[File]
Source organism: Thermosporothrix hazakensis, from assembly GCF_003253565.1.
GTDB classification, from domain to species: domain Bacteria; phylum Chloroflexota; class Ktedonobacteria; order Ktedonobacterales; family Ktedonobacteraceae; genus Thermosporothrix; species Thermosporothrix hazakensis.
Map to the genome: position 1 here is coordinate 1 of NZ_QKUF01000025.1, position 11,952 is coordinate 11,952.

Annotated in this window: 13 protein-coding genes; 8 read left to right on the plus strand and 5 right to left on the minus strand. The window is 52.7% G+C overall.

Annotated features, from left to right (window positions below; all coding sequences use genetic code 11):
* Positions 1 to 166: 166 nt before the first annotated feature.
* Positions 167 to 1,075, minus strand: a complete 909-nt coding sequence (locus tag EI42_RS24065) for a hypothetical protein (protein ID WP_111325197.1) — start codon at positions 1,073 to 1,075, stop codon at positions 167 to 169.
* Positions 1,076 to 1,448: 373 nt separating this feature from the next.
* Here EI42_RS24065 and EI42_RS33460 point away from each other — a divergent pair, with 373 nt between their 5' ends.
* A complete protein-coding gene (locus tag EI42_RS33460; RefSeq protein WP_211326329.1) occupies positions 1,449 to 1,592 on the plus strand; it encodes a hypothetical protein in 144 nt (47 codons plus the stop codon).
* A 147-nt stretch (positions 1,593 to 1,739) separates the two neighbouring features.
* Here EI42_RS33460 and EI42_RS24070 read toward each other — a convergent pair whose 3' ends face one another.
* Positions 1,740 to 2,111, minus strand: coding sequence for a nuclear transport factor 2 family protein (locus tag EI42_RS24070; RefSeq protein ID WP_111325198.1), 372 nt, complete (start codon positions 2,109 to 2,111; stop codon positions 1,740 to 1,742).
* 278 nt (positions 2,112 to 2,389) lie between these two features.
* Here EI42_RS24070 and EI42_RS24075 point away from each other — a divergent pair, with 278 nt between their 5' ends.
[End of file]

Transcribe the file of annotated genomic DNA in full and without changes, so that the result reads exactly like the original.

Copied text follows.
Source organism: Thermosporothrix hazakensis, from assembly GCF_003253565.1.
GTDB classification, from domain to species: domain Bacteria; phylum Chloroflexota; class Ktedonobacteria; order Ktedonobacterales; family Ktedonobacteraceae; genus Thermosporothrix; species Thermosporothrix hazakensis.
Map to the genome: position 1 here is coordinate 1 of NZ_QKUF01000025.1, position 11,952 is coordinate 11,952.

Annotated in this window: 13 protein-coding genes; 8 read left to right on the plus strand and 5 right to left on the minus strand. The window is 52.7% G+C overall.

Annotated features, from left to right (window positions below; all coding sequences use genetic code 11):
* Positions 1 to 166: 166 nt before the first annotated feature.
* Positions 167 to 1,075, minus strand: a complete 909-nt coding sequence (locus tag EI42_RS24065) for a hypothetical protein (protein ID WP_111325197.1) — start codon at positions 1,073 to 1,075, stop codon at positions 167 to 169.
* Positions 1,076 to 1,448: 373 nt separating this feature from the next.
* Here EI42_RS24065 and EI42_RS33460 point away from each other — a divergent pair, with 373 nt between their 5' ends.
* A complete protein-coding gene (locus tag EI42_RS33460; RefSeq protein WP_211326329.1) occupies positions 1,449 to 1,592 on the plus strand; it encodes a hypothetical protein in 144 nt (47 codons plus the stop codon).
* A 147-nt stretch (positions 1,593 to 1,739) separates the two neighbouring features.
* Here EI42_RS33460 and EI42_RS24070 read toward each other — a convergent pair whose 3' ends face one another.
* Positions 1,740 to 2,111, minus strand: coding sequence for a nuclear transport factor 2 family protein (locus tag EI42_RS24070; RefSeq protein ID WP_111325198.1), 372 nt, complete (start codon positions 2,109 to 2,111; stop codon positions 1,740 to 1,742).
* 278 nt (positions 2,112 to 2,389) lie between these two features.
* Here EI42_RS24070 and EI42_RS24075 point away from each other — a divergent pair, with 278 nt between their 5' ends.